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Taliban unveil ‘supercar’ made by Afghan engineer
The Taliban claims to have produced the first-ever supercar designed and built in Afghanistan. The hardline Islamic fundamentalist regime unveiled the sleek black sports car sharing videos of it surrounded and fawned over by crowds of bearded men.
Express.co.uk has approached the country’s Technical and Vocational Education Department for the specifications of the vehicle, including top speed and production expectations but has yet to receive a response.
The regime did say the Mada 9 was created by makers ENTOP and Mohammad Reza Ahmadi and that a prototype was produced over five years by 30 engineers led by Ahmadi.
The Mirror reports the supercar-looking creation has an engine under the bonnet from a Toyota Corolla so it is not clear if the vehicle has the performance to match its looks.
Various videos have been shared online showing the Mada 9 and in some of them, the car is moving, but not at great speed.
Zabihullah Mujahid, a spokesman for the Taliban, posted a video on Twitter of the car in the snow and said it was the honour of the country.
The warlords’ mouthpiece said: “I would like to thank the Department of Vocational Education, under their umbrella, the country has been provided with valuable services.”
ENTOP CEO Mohammad Riza Ahmadi told TOLO News that he hoped the supercar would help boost Afghanistan’s image on the world stage.
“It will start its journey in Afghanistan and will one day maybe go international,” he said.
In a New Year’s Eve tweet, Ahmadi added: “I thank God very much that I was able to finish the construction of Afghanistan’s first car.
“I would like to thank the great national businessmen and the dear people of Afghanistan who stood by my side during this time.”
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Since seizing power in August 2021 the Taliban’s reputation for innovation has not been high, with many accusing the regime of regressing Afghanistan by taking away the rights of women to free speech and education.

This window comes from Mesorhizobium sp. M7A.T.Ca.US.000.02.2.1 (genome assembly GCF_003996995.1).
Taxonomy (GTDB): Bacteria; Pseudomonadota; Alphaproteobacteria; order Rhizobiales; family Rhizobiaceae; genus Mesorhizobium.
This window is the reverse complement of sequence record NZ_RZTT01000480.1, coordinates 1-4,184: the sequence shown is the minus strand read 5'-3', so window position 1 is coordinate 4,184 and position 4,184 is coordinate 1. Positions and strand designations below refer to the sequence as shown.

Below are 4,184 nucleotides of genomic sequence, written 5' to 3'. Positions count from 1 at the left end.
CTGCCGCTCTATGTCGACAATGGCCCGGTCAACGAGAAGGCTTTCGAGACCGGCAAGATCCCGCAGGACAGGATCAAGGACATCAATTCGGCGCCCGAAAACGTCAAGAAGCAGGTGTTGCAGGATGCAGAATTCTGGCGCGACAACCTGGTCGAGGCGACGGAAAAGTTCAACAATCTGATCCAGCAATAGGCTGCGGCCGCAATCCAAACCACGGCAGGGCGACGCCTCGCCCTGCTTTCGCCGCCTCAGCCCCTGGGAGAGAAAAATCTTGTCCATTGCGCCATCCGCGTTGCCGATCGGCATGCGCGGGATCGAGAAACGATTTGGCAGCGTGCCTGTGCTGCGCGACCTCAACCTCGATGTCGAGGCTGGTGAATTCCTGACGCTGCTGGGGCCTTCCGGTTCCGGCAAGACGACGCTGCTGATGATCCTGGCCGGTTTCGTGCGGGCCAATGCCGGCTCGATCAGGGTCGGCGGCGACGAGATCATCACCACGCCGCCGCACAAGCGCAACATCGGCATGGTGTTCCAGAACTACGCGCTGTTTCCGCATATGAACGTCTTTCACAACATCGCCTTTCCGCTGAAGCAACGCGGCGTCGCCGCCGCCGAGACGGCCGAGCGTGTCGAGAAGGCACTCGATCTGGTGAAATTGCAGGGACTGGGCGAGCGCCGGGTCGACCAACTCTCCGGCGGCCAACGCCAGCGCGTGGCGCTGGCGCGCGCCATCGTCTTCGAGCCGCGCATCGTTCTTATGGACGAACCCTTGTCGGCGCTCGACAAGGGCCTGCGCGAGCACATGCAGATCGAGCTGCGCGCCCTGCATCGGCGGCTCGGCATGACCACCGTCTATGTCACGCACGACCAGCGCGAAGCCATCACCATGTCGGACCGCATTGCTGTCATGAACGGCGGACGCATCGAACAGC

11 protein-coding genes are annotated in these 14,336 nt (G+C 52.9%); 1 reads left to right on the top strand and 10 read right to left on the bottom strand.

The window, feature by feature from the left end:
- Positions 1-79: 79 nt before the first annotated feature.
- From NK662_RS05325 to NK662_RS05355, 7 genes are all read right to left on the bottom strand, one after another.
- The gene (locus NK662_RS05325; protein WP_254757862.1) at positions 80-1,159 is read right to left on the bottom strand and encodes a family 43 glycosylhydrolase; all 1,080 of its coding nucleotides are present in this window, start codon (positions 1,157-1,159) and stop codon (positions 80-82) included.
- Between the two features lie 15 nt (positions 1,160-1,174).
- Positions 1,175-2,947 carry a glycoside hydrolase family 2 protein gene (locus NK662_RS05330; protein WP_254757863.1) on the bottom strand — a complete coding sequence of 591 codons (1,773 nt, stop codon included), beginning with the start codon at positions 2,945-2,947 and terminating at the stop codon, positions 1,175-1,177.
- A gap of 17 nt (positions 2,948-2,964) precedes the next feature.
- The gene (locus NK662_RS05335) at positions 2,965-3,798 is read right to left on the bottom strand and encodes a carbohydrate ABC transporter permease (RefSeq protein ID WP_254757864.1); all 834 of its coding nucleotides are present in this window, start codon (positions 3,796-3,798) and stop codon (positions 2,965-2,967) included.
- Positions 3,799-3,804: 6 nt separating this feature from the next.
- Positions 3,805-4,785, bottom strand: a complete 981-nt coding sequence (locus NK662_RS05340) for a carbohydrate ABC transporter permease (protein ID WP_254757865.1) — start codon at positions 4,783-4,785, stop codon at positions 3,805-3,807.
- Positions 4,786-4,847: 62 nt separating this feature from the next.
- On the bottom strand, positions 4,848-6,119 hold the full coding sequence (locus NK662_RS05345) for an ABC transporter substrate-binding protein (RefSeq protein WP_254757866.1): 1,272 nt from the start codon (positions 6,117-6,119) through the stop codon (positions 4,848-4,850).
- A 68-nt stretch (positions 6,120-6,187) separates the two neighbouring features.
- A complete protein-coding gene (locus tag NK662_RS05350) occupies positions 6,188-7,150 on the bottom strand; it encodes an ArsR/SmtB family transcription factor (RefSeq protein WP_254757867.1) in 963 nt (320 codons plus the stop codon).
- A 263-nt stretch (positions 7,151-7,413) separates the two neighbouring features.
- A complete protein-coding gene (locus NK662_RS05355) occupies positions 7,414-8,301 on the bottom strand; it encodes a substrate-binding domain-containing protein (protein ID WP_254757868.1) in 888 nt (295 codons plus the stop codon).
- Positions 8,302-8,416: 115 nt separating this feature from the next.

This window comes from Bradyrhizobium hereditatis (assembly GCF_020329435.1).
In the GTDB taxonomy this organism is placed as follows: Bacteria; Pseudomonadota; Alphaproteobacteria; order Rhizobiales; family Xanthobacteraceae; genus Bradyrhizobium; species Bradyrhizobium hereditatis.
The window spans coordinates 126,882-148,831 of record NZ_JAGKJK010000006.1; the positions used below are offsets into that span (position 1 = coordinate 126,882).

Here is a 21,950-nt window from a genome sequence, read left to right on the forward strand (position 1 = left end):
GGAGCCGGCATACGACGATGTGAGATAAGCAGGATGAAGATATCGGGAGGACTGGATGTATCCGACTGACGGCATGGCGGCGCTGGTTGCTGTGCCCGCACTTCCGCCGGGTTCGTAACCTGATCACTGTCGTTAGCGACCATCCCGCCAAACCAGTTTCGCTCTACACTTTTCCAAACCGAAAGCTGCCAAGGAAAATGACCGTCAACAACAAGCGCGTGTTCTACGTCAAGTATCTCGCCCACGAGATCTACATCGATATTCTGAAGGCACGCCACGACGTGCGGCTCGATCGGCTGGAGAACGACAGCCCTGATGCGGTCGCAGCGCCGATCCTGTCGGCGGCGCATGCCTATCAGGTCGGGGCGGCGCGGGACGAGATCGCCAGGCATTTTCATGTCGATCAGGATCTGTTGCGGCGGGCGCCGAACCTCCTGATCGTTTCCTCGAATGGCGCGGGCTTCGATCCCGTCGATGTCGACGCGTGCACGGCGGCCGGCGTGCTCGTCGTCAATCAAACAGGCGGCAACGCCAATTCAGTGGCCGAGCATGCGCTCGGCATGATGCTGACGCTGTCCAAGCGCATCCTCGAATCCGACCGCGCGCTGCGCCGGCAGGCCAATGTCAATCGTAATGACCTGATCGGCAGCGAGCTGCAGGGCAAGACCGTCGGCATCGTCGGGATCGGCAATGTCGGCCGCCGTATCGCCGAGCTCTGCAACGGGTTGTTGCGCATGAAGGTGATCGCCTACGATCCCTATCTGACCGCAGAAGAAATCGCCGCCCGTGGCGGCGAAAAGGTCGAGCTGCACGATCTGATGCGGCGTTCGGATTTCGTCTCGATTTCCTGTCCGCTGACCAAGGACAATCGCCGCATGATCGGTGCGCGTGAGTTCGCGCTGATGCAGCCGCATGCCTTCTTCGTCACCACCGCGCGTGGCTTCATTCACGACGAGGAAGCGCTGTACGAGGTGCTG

A bizarre target of the Islamist group after they took power were shop mannequins, that some in the new government wanted beheading in the clothes shops of the capital Kabul. Instead many of the clothes-wearing objects have had their heads cloaked in cloth sacks or wrapped in black plastic bags.
On Friday a strong majority of the U.N. Security Council urged Afghanistan’s Taliban rulers Friday to immediately reverse all “oppressive” restrictions on girls and women.
The council then went into a closed meeting to discuss the Taliban’s latest ban on woman working for humanitarian groups, a move that is exacerbating the already critical humanitarian crisis in the country. The joint statement from 11 of the 15 council members said female aid workers are crucial to addressing Afghanistan’s “dire humanitarian situation” because they provide “critical life-saving support to women and girls” that men can’t reach. It reiterated the council’s demand for “unhindered access for humanitarian actors regardless of gender.”
Japanese Ambassador Kimihiro Ishikane, the current council president, delivered the statement to reporters surrounded by diplomats from the 10 other countries — Albania, Brazil, Ecuador, France, Gabon, Malta, Switzerland, Britain, United States and United Arab Emirates, which called the meeting.
The four council nations that didn’t support the statement were Russia, China, Ghana and Mozambique.
The 11 council members also urged the immediate reversal of the Taliban’s ban on girls attending secondary school and girls and women attending university as well as restrictions on women’s human rights and freedoms.
Diplomats said that some countries are pushing for a Security Council resolution demanding the Taliban reverse all its edicts on women and girls, that but it was too early to say if that would happen. David Miliband, CEO of the International Rescue Committee, a group that has worked in Afghanistan since 1988, said that last year its 8,000 staff, including 3,000 women, served 5.3 million Afghans across the country including 2.7 million women and girls.
Yesterday tributes poured in for Mursal Nabizada who was among the few female parliamentarians who stayed in Kabul after the Taliban seized power. She was shot and killed by gunmen at her home in Kabul on Sunday.
Karen Decker, the U.S. chargé d’affaires for Afghanistan, tweeted: “Hold the perpetrators accountable! Angered, heartbroken by murder of Mursal Nabizada – a tragic loss. I offer Mursal’s family my condolences and hope to see them receive justice for this senseless act.”
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